Delivering youth-specific mental health services: The advantages of a collaborative, multi-disciplinary system

Elizabeth Scott, Sharon Naismith, Bradley Whitwell, Blake Hamilton, Catherine Chudleigh, Ian Hickie*

*Corresponding author for this work

Research output: Contribution to journalArticlepeer-review

70 Citations (Scopus)

Abstract

Objective: Evidence suggests that quality mental health care is based on well-integrated multi-disciplinary care provided by a range of mental health, substance use, and general healthcare clinicians. There is a growing focus in Australia on providing this type of mental health care to young people, particularly those in the early stages of a major disorder. The development of such services has proceeded on the basis of limited service-based data and has also been impeded by current healthcare funding structures. Methods: This report outlines the service characteristics of three models: a traditional 'fee for service' model, a specialized youth mental health clinic, and a new headspace multi-disciplinary site in South Western Sydney.Results: Naturalistic data from these three services collected during their developmental phase indicate that each model is associated with differential demographic, illness and service organization characteristics. Conclusions: Compared with 'fee-for-service' type care, specialized youth models provide greater access to a broad range of multi-disciplinary clinicians.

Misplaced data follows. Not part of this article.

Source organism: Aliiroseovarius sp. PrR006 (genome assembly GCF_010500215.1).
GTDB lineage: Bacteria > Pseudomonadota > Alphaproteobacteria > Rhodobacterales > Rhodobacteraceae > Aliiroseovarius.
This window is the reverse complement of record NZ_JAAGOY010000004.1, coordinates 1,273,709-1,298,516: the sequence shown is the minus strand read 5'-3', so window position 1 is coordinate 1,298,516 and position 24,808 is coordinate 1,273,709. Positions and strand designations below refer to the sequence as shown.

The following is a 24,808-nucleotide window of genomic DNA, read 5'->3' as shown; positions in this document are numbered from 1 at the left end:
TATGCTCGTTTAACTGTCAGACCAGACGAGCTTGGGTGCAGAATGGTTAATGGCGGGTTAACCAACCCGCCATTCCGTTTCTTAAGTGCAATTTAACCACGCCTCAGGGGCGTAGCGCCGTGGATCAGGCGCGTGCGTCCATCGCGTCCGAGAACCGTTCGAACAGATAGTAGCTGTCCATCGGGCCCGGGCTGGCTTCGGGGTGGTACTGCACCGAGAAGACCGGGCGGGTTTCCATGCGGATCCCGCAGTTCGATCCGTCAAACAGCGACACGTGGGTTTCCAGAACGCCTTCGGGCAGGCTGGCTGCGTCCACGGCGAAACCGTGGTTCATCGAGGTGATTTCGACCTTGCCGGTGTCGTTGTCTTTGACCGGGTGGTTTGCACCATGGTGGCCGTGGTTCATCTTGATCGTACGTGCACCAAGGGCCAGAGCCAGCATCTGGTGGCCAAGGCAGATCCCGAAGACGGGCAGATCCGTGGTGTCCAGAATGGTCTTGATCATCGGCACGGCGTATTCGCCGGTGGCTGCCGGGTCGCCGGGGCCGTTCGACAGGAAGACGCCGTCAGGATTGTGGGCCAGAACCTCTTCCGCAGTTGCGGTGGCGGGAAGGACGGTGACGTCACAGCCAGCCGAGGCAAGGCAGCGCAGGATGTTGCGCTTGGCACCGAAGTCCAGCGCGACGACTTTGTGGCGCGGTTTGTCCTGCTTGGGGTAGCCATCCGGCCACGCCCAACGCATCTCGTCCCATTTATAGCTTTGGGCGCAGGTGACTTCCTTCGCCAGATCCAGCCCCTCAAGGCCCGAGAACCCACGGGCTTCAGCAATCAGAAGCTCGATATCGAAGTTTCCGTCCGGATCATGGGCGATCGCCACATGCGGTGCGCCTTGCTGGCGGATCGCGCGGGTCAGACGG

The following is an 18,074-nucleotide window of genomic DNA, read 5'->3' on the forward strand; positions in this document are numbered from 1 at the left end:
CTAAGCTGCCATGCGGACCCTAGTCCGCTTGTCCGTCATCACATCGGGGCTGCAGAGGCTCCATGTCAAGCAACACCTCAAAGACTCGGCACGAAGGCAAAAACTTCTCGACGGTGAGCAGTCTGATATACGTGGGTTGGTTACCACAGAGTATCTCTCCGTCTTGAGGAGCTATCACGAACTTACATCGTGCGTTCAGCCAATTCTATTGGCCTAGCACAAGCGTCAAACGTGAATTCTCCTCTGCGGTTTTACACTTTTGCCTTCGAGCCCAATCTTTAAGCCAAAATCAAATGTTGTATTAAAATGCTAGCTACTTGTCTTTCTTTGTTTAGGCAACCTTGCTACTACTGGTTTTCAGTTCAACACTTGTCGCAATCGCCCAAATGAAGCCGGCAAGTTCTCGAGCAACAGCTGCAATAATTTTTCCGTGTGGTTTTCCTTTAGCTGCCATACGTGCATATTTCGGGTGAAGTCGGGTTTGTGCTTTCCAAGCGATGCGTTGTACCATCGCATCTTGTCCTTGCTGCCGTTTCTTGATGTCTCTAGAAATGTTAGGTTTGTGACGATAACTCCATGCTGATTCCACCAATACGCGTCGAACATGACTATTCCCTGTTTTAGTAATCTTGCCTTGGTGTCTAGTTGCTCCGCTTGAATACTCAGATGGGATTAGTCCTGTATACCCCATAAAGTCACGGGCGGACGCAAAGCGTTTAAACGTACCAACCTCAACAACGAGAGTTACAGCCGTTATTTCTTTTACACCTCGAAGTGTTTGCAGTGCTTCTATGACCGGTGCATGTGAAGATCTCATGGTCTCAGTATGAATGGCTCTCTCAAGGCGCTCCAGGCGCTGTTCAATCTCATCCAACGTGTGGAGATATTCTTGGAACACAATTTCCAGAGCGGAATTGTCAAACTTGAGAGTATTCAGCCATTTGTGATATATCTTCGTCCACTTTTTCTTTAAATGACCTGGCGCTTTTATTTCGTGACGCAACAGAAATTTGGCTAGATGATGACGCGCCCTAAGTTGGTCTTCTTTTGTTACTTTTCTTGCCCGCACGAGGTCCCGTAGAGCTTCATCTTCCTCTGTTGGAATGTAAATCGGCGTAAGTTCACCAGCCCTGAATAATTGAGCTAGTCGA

Original languageEnglish
Pages (from-to)189-194
Number of pages6
JournalAustralasian Psychiatry
Volume17
Issue number3
DOIs
Publication statusPublished - 2009
Externally publishedYes

Keywords

  • Collaborative care
  • Headspace
  • Mental health services
  • Youth

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